• strikeback03 - Friday, April 09, 2010 - link

    lol, I thought the article might have been a little rushed, kinda like the iPad. Great insight and content, but could have stood for a little more editing. Reply
  • CyberMonk - Wednesday, April 07, 2010 - link

    According to Apple, you're incorrect about the iPad not having an oleophobic coating. From the iPad's tech specs page: "Fingerprint-resistant oleophobic coating" Reply
  • solipsism - Wednesday, April 07, 2010 - link

    3rd-party accessory are allowed. Bluetooth keyboards already work with it and Apple licenses the iPod Dock Connector port so there is nothing stopping anyone else from selling their own keyboard, dock, or whatever, which I hope they do as the one Apple supplies has no option for folding down for easy travel.

    You can even use a simple USB-A(f)-to-USB-A(f) coupler for syncing your photos instead of paying for Apple's adapters. There are other options that already exist in this arena for USB.
    Reply
  • Grump642 - Wednesday, April 07, 2010 - link

    Think I will hold on till the HP Slate comes out. It will have most of the things on it that the iPad is missing. Reply
  • afkrotch - Thursday, April 08, 2010 - link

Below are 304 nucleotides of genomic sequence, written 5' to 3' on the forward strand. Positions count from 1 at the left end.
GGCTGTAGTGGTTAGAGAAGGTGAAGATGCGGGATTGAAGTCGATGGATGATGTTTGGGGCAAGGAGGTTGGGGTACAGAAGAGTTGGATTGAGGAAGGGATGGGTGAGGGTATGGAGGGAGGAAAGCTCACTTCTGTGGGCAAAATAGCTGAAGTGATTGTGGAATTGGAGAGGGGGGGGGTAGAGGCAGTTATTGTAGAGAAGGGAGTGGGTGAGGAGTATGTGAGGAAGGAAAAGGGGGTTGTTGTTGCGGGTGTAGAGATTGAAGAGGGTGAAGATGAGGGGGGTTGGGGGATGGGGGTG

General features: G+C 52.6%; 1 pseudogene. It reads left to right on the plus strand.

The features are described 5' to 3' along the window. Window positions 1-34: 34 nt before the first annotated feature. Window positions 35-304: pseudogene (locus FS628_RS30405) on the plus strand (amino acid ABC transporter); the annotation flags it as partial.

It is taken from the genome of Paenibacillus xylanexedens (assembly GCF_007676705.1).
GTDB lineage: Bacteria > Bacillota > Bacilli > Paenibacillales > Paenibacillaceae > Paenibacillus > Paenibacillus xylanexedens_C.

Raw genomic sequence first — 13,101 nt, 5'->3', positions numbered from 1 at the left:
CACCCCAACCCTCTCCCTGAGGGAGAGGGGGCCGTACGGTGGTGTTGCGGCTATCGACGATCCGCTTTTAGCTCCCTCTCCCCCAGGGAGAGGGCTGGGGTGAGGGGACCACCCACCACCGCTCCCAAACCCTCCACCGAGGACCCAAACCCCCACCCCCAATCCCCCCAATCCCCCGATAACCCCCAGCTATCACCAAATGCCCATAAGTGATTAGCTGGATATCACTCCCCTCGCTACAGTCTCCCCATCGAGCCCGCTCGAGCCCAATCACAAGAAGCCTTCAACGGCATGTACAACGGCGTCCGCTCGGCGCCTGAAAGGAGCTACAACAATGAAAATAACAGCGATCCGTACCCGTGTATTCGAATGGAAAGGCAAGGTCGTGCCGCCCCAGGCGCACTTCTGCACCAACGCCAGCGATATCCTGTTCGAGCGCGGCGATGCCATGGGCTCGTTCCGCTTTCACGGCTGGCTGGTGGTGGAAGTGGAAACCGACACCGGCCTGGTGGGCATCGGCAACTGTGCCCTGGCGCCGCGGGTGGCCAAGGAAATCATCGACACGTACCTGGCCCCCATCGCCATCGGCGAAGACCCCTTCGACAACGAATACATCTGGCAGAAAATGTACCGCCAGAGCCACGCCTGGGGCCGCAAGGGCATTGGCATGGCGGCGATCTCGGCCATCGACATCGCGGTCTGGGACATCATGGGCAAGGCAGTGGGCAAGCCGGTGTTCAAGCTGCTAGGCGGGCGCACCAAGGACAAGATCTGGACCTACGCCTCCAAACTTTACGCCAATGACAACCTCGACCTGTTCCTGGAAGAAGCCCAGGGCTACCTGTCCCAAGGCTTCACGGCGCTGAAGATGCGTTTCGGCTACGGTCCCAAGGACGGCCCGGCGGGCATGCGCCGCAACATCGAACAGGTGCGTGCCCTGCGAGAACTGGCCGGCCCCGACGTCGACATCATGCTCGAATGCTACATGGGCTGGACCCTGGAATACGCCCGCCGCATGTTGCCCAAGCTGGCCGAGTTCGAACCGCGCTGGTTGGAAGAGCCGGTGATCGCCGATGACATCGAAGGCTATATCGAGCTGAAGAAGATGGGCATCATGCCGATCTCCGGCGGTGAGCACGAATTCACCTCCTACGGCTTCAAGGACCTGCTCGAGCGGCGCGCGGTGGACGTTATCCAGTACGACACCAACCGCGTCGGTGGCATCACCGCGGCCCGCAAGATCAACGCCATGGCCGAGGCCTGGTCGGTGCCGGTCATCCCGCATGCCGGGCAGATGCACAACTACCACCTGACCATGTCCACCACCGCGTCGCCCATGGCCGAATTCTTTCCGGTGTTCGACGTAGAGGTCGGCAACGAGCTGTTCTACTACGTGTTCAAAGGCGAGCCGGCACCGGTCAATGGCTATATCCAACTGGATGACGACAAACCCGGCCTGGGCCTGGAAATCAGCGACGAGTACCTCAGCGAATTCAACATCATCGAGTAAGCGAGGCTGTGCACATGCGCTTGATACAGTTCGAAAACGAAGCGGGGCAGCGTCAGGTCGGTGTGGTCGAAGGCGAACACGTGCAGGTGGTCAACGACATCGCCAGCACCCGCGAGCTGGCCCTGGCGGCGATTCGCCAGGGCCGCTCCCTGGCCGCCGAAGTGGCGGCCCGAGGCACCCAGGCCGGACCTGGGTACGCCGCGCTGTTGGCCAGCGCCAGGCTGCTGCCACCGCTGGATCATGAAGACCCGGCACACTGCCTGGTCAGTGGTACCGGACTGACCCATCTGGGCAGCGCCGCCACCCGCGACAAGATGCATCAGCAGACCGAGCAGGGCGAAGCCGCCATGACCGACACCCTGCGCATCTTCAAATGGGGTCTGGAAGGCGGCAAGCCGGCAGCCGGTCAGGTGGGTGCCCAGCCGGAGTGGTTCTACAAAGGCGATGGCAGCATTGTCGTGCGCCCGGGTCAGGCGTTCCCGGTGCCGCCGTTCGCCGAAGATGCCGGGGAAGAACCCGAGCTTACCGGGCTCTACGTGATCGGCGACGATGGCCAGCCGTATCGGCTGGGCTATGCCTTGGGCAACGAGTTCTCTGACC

If the HP Slate runs Win7, I'd be all over it. I picked up a HP TM2, but the touchpad was broken on it. I went for a replacement, but none available. I'm waiting for more to come in stock, hopefully that's before the Slate comes out.

    I tend to jump right into purchases and I'd rather see how the Slate does. If it comes out before the TM2 comes in stock, that might not happen.
    Reply
  • joe_dude - Wednesday, April 07, 2010 - link

    That was a very detailed review. Only disagree on the gaming aspect. While the touch interface is cool, the CPU, GPU & memory seriously limits its potential. Others have already mention that.

    http://www.gamesradar.com/f/real-gamers-review-the...

    Nothing against retro-gaming, but Worms, C&C, RE4, Scrabble, etc. are netbook quality at best.
    Reply
  • ekul - Wednesday, April 07, 2010 - link

    Anand,

    An excellent article as usual. While most of the ipad reviews have been quite through you have managed to discuss elements of the device no one else has touched on.

    That said I have to disagree with your plea for a moorestown cpu. Even with moorestown being so much more efficient than regular atom based systems it can't touch a cortex a8 for idle or load power draw. Combine that with smaller packaging for arm, lower costs and true SoC designs and it isn't even a contest. The price is lower performance but I'll take the trade for battery life.

    Keeping ipad the same architecture as existing iphone OS devices is a big bonus as well, lowering development costs for both apple and app developers. ARM is also providing an excellent upgrade path from a8 to the a9 SoCs that are sampling now and should be in devices shortly.

    Once there is a true SoC design based on atom it might be worth considering but for now it's just not ready
    Reply